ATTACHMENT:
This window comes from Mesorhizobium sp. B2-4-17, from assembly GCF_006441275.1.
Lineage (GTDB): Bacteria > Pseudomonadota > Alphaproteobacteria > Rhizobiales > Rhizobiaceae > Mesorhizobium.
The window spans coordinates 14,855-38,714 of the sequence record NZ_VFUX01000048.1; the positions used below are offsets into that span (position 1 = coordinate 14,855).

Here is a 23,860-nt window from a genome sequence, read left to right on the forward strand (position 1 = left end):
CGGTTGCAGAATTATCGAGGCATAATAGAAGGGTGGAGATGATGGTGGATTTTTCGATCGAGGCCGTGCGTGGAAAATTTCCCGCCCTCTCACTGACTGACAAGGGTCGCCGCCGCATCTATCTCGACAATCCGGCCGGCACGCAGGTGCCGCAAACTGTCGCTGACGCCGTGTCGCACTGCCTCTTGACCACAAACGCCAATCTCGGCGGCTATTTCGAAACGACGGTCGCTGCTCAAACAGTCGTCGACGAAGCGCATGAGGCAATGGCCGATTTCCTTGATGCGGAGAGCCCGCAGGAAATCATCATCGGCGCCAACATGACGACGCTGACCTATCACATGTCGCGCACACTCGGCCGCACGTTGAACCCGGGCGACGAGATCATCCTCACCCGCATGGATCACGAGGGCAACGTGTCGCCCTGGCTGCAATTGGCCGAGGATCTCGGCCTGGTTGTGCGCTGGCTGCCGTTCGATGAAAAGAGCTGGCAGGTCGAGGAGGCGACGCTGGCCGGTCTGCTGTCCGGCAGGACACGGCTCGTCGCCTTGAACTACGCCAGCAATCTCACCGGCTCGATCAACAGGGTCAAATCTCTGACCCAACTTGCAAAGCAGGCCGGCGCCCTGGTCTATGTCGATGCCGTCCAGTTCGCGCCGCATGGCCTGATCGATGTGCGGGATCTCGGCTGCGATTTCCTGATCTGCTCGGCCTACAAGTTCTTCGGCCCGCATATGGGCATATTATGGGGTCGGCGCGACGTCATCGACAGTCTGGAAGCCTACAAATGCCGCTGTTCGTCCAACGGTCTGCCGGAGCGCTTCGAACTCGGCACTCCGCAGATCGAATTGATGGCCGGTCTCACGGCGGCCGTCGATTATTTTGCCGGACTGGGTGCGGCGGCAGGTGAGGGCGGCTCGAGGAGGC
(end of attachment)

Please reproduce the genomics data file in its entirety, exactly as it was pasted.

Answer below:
This window comes from Mesorhizobium sp. B2-4-17, from assembly GCF_006441275.1.
Lineage (GTDB): Bacteria > Pseudomonadota > Alphaproteobacteria > Rhizobiales > Rhizobiaceae > Mesorhizobium.
The window spans coordinates 14,855-38,714 of the sequence record NZ_VFUX01000048.1; the positions used below are offsets into that span (position 1 = coordinate 14,855).

Here is a 23,860-nt window from a genome sequence, read left to right on the forward strand (position 1 = left end):
CGGTTGCAGAATTATCGAGGCATAATAGAAGGGTGGAGATGATGGTGGATTTTTCGATCGAGGCCGTGCGTGGAAAATTTCCCGCCCTCTCACTGACTGACAAGGGTCGCCGCCGCATCTATCTCGACAATCCGGCCGGCACGCAGGTGCCGCAAACTGTCGCTGACGCCGTGTCGCACTGCCTCTTGACCACAAACGCCAATCTCGGCGGCTATTTCGAAACGACGGTCGCTGCTCAAACAGTCGTCGACGAAGCGCATGAGGCAATGGCCGATTTCCTTGATGCGGAGAGCCCGCAGGAAATCATCATCGGCGCCAACATGACGACGCTGACCTATCACATGTCGCGCACACTCGGCCGCACGTTGAACCCGGGCGACGAGATCATCCTCACCCGCATGGATCACGAGGGCAACGTGTCGCCCTGGCTGCAATTGGCCGAGGATCTCGGCCTGGTTGTGCGCTGGCTGCCGTTCGATGAAAAGAGCTGGCAGGTCGAGGAGGCGACGCTGGCCGGTCTGCTGTCCGGCAGGACACGGCTCGTCGCCTTGAACTACGCCAGCAATCTCACCGGCTCGATCAACAGGGTCAAATCTCTGACCCAACTTGCAAAGCAGGCCGGCGCCCTGGTCTATGTCGATGCCGTCCAGTTCGCGCCGCATGGCCTGATCGATGTGCGGGATCTCGGCTGCGATTTCCTGATCTGCTCGGCCTACAAGTTCTTCGGCCCGCATATGGGCATATTATGGGGTCGGCGCGACGTCATCGACAGTCTGGAAGCCTACAAATGCCGCTGTTCGTCCAACGGTCTGCCGGAGCGCTTCGAACTCGGCACTCCGCAGATCGAATTGATGGCCGGTCTCACGGCGGCCGTCGATTATTTTGCCGGACTGGGTGCGGCGGCAGGTGAGGGCGGCTCGAGGAGGC